Shadows Over Camelot is a co-operative gameplay experience that sets the players as Knights of the Round Table in King Arthur’s Camelot, fighting off invading armies and going on quests for the glory of the realm. Will the knights emerge victorious, or will the forces of darkness overtake the land?
The basic gameplay in Shadows Over Camelot is surprisingly simple: on their turn each player must choose one of three negative effects that will in some way hasten the defeat of good. They may choose to play one of the evil black cards, which will have a negative effect one one, or sometimes more, of the available quests, or add a siege engine to the fields outside of Camelot, or they may simply take a wound, putting themselves closer to death.
With that out of the way they may then choose to perform one heroic action, and the actions available to them will vary depending on where they are. At Camelot they can choose to draw more of the good white cards, or they can do battle against one of the siege engines. At the other locations spread across the board they have the option to play their cards to further their progress on those quests. They could also choose to move, either to or between quests and battles, or back to Camelot, or spend a turn healing or playing special cards.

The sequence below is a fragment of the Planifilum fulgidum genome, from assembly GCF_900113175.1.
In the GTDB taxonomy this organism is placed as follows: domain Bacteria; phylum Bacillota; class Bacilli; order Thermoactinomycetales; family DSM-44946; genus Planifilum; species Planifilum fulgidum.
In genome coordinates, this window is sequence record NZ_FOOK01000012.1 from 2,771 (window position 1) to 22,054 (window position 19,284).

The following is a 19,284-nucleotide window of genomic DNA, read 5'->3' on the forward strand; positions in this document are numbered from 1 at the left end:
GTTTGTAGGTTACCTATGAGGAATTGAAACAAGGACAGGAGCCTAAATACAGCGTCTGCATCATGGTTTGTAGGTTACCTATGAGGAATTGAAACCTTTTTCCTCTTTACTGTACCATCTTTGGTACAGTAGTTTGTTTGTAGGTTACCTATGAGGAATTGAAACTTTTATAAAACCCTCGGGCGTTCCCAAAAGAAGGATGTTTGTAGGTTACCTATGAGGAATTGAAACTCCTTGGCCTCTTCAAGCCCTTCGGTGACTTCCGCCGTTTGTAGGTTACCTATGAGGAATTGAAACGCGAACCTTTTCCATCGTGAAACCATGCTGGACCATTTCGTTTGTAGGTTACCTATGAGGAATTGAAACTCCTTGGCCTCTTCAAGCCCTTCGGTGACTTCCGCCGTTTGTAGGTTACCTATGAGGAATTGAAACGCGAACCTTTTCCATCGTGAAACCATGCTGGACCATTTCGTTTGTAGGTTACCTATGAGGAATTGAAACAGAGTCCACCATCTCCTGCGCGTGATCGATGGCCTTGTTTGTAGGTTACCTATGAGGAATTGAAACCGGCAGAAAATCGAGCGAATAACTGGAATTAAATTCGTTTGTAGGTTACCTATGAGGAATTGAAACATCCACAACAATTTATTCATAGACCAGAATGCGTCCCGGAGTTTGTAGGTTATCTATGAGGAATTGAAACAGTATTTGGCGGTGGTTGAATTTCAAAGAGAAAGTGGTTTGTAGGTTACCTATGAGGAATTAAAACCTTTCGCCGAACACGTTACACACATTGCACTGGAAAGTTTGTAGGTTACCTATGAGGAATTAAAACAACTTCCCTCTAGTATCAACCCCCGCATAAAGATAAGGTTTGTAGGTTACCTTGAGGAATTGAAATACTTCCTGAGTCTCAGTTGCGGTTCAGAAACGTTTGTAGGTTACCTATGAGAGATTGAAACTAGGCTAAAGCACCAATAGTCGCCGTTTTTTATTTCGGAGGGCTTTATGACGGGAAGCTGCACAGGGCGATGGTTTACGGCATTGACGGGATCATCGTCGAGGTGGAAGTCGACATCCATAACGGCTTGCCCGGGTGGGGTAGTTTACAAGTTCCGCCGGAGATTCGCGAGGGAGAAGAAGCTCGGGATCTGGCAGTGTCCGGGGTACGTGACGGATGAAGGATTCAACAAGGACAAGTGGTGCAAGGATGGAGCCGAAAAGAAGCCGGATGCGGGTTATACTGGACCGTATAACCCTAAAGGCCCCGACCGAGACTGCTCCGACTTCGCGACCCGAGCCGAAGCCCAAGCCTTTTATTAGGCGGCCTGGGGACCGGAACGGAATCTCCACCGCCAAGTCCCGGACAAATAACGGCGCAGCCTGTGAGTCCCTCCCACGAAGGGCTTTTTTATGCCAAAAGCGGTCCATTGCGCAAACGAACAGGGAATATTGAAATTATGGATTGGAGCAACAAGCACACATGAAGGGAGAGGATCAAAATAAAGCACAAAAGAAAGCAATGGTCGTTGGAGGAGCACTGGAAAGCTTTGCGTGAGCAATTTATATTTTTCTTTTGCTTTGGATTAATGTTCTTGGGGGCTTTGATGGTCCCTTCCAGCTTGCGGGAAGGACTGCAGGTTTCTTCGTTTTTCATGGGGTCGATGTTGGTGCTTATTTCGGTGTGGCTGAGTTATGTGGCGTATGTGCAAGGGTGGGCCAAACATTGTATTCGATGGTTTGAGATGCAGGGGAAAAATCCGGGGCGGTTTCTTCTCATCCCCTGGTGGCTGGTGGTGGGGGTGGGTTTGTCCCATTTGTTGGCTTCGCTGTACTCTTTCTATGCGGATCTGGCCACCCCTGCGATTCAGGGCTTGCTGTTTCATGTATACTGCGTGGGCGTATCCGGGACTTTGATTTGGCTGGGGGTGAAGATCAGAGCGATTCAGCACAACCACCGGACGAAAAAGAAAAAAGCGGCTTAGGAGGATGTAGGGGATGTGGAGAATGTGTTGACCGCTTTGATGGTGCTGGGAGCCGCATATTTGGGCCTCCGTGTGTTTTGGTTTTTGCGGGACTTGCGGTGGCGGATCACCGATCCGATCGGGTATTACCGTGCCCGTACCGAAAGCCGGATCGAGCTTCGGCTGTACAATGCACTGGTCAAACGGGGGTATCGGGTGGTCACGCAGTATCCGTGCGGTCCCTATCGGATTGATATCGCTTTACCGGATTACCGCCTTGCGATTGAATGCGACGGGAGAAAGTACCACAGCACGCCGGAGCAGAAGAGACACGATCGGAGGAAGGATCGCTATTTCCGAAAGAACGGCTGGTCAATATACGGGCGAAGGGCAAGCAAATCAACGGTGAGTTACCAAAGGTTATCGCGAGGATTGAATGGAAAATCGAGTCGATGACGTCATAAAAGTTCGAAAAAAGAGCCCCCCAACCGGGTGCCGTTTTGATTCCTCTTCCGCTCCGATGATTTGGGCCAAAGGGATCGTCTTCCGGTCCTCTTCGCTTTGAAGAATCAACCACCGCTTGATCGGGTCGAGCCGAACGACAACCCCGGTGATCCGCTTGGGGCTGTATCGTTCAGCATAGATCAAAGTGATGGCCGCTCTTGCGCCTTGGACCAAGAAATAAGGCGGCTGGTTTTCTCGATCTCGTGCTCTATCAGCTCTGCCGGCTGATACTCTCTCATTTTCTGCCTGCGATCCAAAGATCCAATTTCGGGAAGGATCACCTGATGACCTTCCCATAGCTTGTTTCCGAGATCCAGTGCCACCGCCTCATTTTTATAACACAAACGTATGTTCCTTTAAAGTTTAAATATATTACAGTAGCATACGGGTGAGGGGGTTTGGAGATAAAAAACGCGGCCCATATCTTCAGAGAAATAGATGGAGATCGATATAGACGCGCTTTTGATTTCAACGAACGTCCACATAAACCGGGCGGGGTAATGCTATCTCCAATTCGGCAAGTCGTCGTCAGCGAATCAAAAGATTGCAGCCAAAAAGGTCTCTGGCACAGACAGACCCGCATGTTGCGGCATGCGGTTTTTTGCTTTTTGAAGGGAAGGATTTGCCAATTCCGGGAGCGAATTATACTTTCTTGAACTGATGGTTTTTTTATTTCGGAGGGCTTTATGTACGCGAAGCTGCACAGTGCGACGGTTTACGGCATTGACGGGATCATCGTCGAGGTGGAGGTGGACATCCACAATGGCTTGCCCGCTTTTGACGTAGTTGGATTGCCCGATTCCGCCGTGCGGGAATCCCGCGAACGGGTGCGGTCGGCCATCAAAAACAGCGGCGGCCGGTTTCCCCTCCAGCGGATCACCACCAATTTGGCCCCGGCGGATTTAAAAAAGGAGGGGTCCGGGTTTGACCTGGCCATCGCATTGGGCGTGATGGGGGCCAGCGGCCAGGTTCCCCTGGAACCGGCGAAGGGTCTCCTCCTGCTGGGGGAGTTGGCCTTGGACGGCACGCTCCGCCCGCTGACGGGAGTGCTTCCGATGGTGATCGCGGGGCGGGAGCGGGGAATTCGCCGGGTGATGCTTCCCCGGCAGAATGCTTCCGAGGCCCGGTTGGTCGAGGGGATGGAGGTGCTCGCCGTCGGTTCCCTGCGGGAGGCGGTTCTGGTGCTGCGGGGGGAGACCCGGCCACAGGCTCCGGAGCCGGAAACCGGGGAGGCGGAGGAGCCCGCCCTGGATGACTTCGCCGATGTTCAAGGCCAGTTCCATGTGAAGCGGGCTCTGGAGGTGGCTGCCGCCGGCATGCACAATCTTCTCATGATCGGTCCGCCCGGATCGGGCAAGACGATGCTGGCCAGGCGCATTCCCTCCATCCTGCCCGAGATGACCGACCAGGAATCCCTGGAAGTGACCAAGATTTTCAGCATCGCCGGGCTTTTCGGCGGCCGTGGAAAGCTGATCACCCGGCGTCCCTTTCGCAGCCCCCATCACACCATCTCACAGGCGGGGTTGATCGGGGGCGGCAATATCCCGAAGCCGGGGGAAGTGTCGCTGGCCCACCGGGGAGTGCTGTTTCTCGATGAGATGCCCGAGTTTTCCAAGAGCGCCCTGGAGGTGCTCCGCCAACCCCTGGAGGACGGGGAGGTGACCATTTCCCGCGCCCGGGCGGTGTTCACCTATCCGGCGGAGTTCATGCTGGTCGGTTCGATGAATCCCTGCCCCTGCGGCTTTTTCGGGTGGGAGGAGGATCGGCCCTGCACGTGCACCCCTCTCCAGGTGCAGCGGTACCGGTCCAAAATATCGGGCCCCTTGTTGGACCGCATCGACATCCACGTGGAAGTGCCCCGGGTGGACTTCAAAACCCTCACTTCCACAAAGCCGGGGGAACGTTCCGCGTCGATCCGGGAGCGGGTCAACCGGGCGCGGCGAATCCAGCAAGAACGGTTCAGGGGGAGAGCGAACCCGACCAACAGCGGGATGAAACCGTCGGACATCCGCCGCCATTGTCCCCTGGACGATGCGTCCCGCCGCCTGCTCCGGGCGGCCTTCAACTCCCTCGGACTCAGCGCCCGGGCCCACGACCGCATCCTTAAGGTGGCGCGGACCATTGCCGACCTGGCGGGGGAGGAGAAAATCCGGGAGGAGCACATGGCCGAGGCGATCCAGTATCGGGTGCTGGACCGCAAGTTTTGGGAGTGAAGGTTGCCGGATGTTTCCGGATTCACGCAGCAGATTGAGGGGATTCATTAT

Play progresses from player to player, each one advancing the forces of darkness and light, and eventually completing quests, either in favor of good or of evil. Each good victory earns one or more white swords at the round table, each defeat earns black swords. When twelve swords have been collected the game is over, and if there are more victories than defeats then the players have won. Of course, the game may not last that long. If all of the knights die out before that happens, or if there are ever too many siege engines surrounding camelot, or if there have been seven defeats, then the game is over and the players have lost.
Oddly enough the actual mechanics in play to complete the quests themselves generally fall down to simple set collection with the white cards. The majority of those cards are “fight” cards, which have a number value of 1 to 5 on them. For many of the quests the goal is to get certain “fight” cards, or certain combinations of them. For the Pict and Saxon war quests the players must play the cards in number order. For the black knight they attempt to get two sets of two to complete the quest, and the total of the cards used must value higher than any black knight cards played from the black deck to that point. For the Lancelot quest the players are attempting to complete a full house, and the Dragon quest requires three sets of three.